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Responsive Website vs. Native App: What To Choose & When

The mobile website vs. mobile app dilemma never gets old.

And it’s not even you who are dictating the choices here. It’s the consumer. Mobile traffic has already surpassed desktop traffic in 2015 in ten main markets including the US and Japan.

According to Frac.tl survey, most generations (Baby Boomers, Gen X, and Millenials) are now choosing mobile as their primary channel for content consumption:

The mobile commerce market will generate $284 billion in global revenues by 2020. According to the latest Nielsen Mobile Money Report, the following markets are the most attractive ones for mobile commerce:

Should I also remind that Google now penalized websites, which are not optimized for mobile users? Here’s another kicker you may have missed – the search giant has announced its shift towards mobile-first indexing late in 2016.

In plain talk, it means that Google will now index your mobile website first, before assessing the desktop version, and decide how to rank your pages based on the retrieved information from a mobile website.

So, if you don’t have a mobile-friendly website just yet, add this project to your to-do list…for yesterday.

Now, the back to the original question is what’s better – responsive website vs. native app if you are building a new solution from scratch?

For startups, the app vs. website dilemma gets even more real as the mobile-first business model remains hot with the success on Snapchat, Uber, and Instagram. Yet building a responsive web app is equally alluring as recent success stories from Lemonade, Boxed and Thrive Market prove.

This post will outline the pros and cons of a native app vs. responsive website based on the different use cases and the possible benefits for your business.

Mobile app vs. Mobile Website: What To Choose

There’s no correct answer to whether it is better to use an app or a website. It all boils down to the way of how users will “consume” your service or product.

You should invest in market research first to understand the preferable interaction channels of your target audience. For instance, it now makes more sense to build an app for your newspaper or mobile magazine as users the engagement & retention rates are much higher compared to a responsive website:

Next, you need to a solid definition of your app goal. Planning to launch a brand new product and need to validate your assumptions? Pursue one platform at first, which is more popular with your target audience.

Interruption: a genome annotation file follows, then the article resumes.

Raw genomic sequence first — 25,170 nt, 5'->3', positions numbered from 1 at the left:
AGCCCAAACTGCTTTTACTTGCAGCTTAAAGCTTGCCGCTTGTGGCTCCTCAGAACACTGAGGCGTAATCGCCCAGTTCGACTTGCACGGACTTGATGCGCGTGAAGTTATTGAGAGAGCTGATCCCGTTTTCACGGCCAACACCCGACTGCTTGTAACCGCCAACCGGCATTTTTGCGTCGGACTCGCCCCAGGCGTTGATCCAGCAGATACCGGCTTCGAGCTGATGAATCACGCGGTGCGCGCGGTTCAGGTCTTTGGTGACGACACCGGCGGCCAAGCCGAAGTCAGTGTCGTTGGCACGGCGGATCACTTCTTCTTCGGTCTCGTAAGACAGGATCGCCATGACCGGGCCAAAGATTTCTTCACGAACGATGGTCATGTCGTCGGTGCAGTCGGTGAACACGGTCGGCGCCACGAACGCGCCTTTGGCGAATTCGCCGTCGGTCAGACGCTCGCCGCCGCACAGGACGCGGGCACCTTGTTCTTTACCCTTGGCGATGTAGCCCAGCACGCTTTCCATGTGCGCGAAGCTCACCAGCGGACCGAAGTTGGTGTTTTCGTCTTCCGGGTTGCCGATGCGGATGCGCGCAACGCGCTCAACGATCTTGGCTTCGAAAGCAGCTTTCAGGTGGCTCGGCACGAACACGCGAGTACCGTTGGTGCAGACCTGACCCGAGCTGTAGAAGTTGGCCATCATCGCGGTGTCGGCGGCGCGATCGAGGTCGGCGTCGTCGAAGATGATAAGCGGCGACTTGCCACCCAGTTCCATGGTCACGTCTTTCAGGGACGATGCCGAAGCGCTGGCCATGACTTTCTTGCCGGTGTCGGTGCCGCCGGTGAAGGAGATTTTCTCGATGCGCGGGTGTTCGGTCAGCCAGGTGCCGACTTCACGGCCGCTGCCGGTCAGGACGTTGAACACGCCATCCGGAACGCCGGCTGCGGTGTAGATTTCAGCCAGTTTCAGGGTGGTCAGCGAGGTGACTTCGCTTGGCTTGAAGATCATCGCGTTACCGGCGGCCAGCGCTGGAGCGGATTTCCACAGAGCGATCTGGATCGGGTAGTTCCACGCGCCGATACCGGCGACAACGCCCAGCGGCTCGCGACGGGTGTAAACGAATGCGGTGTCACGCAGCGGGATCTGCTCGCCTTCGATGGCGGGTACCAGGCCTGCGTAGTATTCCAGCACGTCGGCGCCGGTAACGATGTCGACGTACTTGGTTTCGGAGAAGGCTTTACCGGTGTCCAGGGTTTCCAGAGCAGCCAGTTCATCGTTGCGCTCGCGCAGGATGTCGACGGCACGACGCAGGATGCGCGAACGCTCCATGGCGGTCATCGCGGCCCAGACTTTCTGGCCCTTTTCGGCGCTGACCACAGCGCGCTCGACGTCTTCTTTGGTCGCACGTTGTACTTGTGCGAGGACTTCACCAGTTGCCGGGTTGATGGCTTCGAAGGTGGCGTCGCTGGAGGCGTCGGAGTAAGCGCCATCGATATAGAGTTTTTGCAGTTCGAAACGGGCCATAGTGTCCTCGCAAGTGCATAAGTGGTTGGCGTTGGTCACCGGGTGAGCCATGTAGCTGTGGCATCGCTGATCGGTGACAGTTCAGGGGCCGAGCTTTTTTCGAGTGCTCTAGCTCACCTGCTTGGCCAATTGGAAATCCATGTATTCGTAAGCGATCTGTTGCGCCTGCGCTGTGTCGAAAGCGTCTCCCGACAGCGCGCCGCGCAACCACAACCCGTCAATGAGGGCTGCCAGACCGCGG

Do you need to create a new communication channel and increase brand visibility for your business? A dedicated mobile may serve this purpose better.

Understand how users will interact with your product. Will those interactions primarily happen at home, at work, outdoors, on the go etc? Back up your assumptions with research and direct customer surveys to understand whether your users want to have a better mobile site vs. mobile app.

Now, let’s look at the key differences between mobile apps and mobile websites and the use cases for each option.

Responsive Websites

This great illustration by Stephanie Walter shows the main idea behind responsive web design.

Developers use CSS media queries to adjust content on each page to all sorts of screen sizes. Whether the user accesses the website from a desktop, phablet or phone, the entire website view will adapt accordingly. Neat, right?

Advantages of Responsive Web Design

Comparability: Your website looks great on a huge variety of devices using different mobile OSs. URLs can be easily adapted for other communicational channels including QR-codes, text messages and NFC (near-field communications). Obviously, there’s no need to build separate website versions for different devices (iOS, Android, Windows Phone or Blackberry).

Affordable development costs. As long as you already have a custom web app developed and only need to make the webview responsive, the price for the job would be lower compared to developing a native mobile app. Yet, the price can be comparable to building a native app for iPhone, which has a limited number of screens.

Instant Upgrades. Need to add another service page, new functionality or design updates? No problems, pre-load the changes, click “update” and here you go – everything is up and running. Rolling out new functionality within an app will require downloading a newer release. While it happens automatically most of the times, a user needs to be connected to the Internet or may choose to update certain apps manually.

Longer Lifecycle – a user can’t delete your website, but they can easily choose to get rid of your app and never use it again. Plus, it’s always easier to return to a once abandoned website then re-installing a deleted app. Websites, unlike apps, offer immediacy and do not require any pre-installment to get access to it.